I received an email from Matt McGlynn of RecordingHacks.com, asking if I'd like to try the mic his new company was releasing. I am never going to say "No" to a new mic. A week or so later, a pair of Roswell Mini K47 mics arrived. Each mic came well packaged with a padded pouch and a hard stand mount. I'm told a shockmount is also available, but honestly, I had no issues of mechanical noise being transferred to the mic through the stands.
Normally, I start with some basic tests when I get a mic to try, but I had a session the next day and decided to just let fly. The first task was tracking vocals for Illinois-based Simon, a band that I've recorded many times. Singer Brad Benson has a good range and is quite talented. I've used a variety of mics with Brad over the years, and I know his voice well. During level tests with the Mini K47, I didn't hear anything odd or out of place. We jumped into getting takes, and I immediately thought, "This sounds good." What I noticed, as the night continued, is that the mic already exhibits the sonic attributes that you might sculpt into the vocal tracks during mix. Its low end is present, but not booming; its midrange is articulate; and its high end is there, but not annoying.
In an email conversation with Matt, I mentioned how nice it was to use an affordable mic that didn't rip my head off with its top end. I was told that Roswell chose the K47 capsule for that specific reason. They were trying to achieve a more pleasing (dare I say "classic") tone from the mic, and it's clear that they succeeded.
On the same session, I used the second Mini K47 on percussion. We did some shakers, a vibra-slap, and tambourine. I put the mic about a foot higher than the player's head, with a slight angle toward him. I had him step forward or back as needed. The sounds were true and quite even on all of the percussion sources. The capsule didn't seem to flinch with the harsh transients, and the mic delivered great results.
A couple of days later, I recorded an Indian gentleman singing to backing tracks. He was covering a variety of Indian pop music singing mostly in Hindi. I had both the Mini K47 and a Neumann U 87 on stands in the booth. I like to have a couple mics up when I work with new singers. I liked the low bloom of the U 87, but didn't feel it had the right articulation for such complex singing. The Mini K47 had just the right presence bump for this style. I ended up mixing the two mics together — to add just a touch of thickness from the U 87 to his lovely baritone voice. The singer and his wife/producer were incredibly happy with the tone. He was enjoying the sound so much that we ended up doing more songs than planned.
Mixing both of these projects, I noticed that I wasn't doing much (if anything) to the vocal tracks in terms of EQ and filtering. The Mini K47 places voices very nicely into the mix without any type of shoehorning. You don't sit in the control room saying "Wow!" when you hear it alone, but it sounds solid and right in the mix. I think this is a wonderful aspect of the mic.
I few days later, I had time to do what I normally do when I try new mics: I set up the Mini K47 mics as overheads and did some playing. I am a trained drummer and percussionist, and I know how instruments sound and what I should be hearing when I listen to playback. I had just gotten a set of 12 Gauge mics, so I set those up too. I had three sets of stereo overheads, along with kick, snare, and stereo room mics. (Having separate kick and snare mics gives me a better idea of how the overhead mics would perform on a real session, but the bass and snare mics are easy to mute during listening.)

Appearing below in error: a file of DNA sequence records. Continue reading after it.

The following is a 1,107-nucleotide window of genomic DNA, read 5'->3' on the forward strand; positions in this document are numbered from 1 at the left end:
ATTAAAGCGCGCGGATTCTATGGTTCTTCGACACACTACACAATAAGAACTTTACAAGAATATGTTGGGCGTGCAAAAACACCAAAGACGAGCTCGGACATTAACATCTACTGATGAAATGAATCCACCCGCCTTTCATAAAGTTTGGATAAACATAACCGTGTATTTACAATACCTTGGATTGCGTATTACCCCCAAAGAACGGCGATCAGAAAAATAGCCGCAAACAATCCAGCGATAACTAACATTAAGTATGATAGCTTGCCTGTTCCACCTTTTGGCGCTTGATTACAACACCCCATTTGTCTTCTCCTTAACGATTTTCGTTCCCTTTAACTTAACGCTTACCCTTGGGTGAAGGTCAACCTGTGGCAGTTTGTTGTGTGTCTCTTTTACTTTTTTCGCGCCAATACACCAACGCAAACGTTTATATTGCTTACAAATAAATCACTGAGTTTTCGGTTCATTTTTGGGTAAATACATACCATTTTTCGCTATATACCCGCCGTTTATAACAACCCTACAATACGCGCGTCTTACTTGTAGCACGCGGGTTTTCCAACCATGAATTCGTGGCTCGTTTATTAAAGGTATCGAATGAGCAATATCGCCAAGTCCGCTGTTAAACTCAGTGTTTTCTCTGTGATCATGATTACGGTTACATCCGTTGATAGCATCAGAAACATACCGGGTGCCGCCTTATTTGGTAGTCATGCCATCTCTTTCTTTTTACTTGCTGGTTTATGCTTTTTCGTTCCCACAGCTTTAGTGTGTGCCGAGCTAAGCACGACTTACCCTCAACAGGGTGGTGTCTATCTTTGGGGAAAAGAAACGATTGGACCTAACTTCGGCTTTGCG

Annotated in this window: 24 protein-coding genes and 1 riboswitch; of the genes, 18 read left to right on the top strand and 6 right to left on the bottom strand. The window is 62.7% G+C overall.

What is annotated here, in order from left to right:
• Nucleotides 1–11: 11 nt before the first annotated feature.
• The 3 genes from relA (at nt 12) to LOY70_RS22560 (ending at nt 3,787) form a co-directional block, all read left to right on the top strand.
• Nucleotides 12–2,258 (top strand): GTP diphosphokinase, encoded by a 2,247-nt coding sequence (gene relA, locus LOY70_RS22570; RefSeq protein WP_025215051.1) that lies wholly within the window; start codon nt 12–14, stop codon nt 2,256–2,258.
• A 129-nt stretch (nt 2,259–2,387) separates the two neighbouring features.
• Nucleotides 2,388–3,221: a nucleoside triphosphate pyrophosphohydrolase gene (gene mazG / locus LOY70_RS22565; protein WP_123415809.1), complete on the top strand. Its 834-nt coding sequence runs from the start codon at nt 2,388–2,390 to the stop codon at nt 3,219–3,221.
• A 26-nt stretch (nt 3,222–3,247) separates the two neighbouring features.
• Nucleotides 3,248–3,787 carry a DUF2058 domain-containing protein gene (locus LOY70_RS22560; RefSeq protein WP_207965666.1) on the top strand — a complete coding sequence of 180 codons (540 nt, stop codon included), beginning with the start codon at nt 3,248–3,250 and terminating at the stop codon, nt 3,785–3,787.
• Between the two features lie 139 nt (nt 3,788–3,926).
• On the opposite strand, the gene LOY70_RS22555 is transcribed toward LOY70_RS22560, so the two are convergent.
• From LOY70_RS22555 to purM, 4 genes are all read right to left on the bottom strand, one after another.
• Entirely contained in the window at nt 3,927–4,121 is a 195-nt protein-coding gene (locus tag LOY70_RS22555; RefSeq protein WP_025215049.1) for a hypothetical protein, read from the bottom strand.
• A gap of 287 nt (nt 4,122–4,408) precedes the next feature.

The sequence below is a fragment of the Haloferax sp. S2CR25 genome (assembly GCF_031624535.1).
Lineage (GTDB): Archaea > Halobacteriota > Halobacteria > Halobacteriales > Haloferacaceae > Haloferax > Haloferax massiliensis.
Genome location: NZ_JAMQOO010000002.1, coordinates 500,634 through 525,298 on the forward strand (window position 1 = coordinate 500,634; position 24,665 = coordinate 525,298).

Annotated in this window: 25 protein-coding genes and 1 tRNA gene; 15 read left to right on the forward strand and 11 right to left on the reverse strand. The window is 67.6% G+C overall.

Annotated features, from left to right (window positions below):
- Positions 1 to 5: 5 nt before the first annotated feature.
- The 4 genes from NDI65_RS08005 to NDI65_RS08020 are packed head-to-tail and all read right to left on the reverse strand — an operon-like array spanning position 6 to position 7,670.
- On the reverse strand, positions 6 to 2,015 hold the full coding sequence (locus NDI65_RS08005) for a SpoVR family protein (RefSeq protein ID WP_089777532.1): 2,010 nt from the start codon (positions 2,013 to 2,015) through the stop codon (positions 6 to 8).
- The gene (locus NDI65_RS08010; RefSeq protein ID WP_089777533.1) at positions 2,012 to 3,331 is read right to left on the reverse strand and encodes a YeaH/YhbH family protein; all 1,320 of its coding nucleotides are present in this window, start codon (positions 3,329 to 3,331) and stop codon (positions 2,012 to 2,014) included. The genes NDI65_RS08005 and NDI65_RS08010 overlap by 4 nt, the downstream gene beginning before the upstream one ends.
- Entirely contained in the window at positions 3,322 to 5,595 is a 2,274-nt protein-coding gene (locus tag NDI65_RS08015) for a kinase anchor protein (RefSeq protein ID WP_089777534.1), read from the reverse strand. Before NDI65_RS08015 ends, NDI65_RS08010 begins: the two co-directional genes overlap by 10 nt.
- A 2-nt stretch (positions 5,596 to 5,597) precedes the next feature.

I won't get into the 12 Gauge mic, as Joel Hamilton did a great review already. What I will say is that it's totally different from the Mini K47. This, by the way, is a good thing. The pair of Roswells delivered quite a meaty sound. The toms spoke in a lovely manner, the "air" I look for on the snare was there, the imaging (using ORTF configuration) was great, and the cymbal articulation was wonderful. The Mini K47 is a perfect choice for recordists who want the full picture of the drums in their overheads. As I listened to playback, I kept being reminded of the nice thickness you hear when using ribbons on overheads, but the Mini K47 tracks didn't have that "squishy" sound that ribbons can impart. I think the Mini K47 would also work great as a room mic because of its ability to tame the splashy sound of a brighter room.
I also used the Mini K47 on electric guitar. I'm not a condenser-on-amps guy most of the time. I often feel like condensers bring out too much "tizzzzz" if there's any distortion involved. The Roswell had none of that sound, and it delivered a full tone that I quite liked, much like a dynamic mic would, but with the "speed" of a condenser. I was really impressed, and I found myself wishing we had more songs beyond the two we were doing that needed guitar work.
I haven't touched on the size and look of the mic. It's called the Mini K47, and it is small. It's a side-address mic with a nice, flat-black color to its body. It looks as if your typical LDC was shrunk down in size. I dig it. I can see how its small form would be an advantage in tight places.
The Roswell Mini K47 is one of the best utility mics I've used. It sounds great on a number of sources, fitting them perfectly into a mix. It takes EQ well (when needed), and it seems happy to do anything you ask it to do. $299 for a mic of this quality is beyond fair — it's a steal.